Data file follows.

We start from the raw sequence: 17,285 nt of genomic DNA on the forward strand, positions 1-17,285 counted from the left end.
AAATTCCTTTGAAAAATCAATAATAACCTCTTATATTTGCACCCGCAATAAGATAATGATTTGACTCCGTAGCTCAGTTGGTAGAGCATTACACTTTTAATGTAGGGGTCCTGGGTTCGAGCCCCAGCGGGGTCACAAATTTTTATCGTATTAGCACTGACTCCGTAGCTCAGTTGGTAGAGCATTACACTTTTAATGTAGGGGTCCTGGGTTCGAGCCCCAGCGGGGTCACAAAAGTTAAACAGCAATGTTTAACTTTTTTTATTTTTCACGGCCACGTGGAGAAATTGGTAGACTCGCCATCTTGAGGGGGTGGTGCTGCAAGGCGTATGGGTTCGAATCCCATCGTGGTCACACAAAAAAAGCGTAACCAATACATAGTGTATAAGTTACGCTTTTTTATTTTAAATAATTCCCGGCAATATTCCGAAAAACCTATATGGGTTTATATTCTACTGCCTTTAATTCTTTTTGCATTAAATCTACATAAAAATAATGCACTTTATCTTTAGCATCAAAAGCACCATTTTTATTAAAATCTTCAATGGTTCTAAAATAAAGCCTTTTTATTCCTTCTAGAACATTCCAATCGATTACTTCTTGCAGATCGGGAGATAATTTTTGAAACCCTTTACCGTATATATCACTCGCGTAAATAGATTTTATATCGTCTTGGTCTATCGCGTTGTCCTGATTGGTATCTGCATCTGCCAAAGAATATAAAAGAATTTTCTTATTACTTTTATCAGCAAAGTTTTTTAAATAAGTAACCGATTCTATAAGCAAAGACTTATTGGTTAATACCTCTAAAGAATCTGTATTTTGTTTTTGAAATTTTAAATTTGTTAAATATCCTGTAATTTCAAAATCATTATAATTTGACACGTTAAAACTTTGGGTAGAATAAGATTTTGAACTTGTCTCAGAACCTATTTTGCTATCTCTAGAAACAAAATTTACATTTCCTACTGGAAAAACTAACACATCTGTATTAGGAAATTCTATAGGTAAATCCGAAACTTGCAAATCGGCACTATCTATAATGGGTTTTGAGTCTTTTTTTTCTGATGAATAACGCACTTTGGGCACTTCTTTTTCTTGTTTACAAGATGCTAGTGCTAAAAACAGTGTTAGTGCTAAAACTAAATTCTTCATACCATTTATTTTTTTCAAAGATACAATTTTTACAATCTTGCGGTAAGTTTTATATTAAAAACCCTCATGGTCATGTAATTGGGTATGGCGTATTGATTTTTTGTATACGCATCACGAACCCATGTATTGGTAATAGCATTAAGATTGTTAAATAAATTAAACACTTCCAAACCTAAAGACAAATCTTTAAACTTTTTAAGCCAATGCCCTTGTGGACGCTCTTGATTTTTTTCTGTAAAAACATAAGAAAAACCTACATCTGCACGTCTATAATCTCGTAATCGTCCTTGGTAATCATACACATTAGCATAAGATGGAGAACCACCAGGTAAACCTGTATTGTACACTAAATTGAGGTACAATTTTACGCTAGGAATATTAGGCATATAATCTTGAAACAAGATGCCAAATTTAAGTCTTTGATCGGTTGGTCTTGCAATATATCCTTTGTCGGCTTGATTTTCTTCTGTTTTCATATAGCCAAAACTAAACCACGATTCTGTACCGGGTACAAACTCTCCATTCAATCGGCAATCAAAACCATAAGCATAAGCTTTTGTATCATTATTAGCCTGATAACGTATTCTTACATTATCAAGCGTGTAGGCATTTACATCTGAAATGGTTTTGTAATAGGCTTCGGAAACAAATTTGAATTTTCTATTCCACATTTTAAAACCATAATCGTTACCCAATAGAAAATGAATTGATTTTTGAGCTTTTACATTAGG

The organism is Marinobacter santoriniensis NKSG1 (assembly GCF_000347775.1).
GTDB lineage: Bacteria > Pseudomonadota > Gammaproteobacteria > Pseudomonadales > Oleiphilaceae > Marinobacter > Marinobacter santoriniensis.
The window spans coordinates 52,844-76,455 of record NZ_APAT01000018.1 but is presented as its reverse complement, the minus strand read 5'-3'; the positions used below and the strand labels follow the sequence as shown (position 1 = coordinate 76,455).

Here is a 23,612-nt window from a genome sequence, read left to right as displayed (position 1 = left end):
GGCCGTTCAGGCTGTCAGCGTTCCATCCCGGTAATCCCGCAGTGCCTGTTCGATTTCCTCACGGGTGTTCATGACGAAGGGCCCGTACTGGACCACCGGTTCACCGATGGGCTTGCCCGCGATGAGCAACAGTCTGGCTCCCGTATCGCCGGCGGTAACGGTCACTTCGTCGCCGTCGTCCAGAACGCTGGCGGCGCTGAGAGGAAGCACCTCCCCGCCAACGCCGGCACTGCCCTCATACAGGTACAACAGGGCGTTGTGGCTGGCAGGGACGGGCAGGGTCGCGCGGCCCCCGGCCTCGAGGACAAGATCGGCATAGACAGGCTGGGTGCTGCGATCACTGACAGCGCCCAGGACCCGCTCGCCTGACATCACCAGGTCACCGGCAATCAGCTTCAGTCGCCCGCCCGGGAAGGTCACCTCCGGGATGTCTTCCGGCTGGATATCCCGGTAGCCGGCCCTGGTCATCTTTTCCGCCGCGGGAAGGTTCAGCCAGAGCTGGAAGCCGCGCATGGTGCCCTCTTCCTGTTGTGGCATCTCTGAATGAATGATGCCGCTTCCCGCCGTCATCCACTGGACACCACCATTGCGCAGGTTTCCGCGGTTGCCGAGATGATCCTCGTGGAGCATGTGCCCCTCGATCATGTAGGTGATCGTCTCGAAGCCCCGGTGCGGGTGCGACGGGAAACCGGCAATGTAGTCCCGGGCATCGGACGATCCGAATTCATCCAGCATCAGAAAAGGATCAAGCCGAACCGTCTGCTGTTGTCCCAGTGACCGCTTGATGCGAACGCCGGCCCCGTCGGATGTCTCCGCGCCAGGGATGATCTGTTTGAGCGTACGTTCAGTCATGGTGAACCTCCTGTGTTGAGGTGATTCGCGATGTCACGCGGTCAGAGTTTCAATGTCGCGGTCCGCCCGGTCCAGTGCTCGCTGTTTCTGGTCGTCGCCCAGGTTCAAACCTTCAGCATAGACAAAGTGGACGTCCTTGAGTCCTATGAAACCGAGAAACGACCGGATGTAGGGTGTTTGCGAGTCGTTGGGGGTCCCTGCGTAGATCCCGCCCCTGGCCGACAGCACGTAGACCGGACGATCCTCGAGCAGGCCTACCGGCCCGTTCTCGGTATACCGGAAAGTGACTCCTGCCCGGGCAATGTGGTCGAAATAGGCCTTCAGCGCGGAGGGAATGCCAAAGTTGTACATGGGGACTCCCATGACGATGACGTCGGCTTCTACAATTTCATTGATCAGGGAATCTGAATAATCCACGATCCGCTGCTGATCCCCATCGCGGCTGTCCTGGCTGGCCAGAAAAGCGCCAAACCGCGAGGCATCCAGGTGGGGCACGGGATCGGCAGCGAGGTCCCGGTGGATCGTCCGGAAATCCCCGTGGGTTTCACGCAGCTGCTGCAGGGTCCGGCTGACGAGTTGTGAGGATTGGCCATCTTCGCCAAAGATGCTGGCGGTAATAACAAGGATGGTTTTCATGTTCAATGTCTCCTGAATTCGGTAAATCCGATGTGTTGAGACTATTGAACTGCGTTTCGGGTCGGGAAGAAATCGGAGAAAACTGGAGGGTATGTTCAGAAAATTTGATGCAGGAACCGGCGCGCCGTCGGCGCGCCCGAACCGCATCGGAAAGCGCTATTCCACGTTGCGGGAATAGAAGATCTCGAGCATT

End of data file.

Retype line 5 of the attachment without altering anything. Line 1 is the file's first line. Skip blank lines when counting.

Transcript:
The window spans coordinates 52,844-76,455 of record NZ_APAT01000018.1 but is presented as its reverse complement, the minus strand read 5'-3'; the positions used below and the strand labels follow the sequence as shown (position 1 = coordinate 76,455).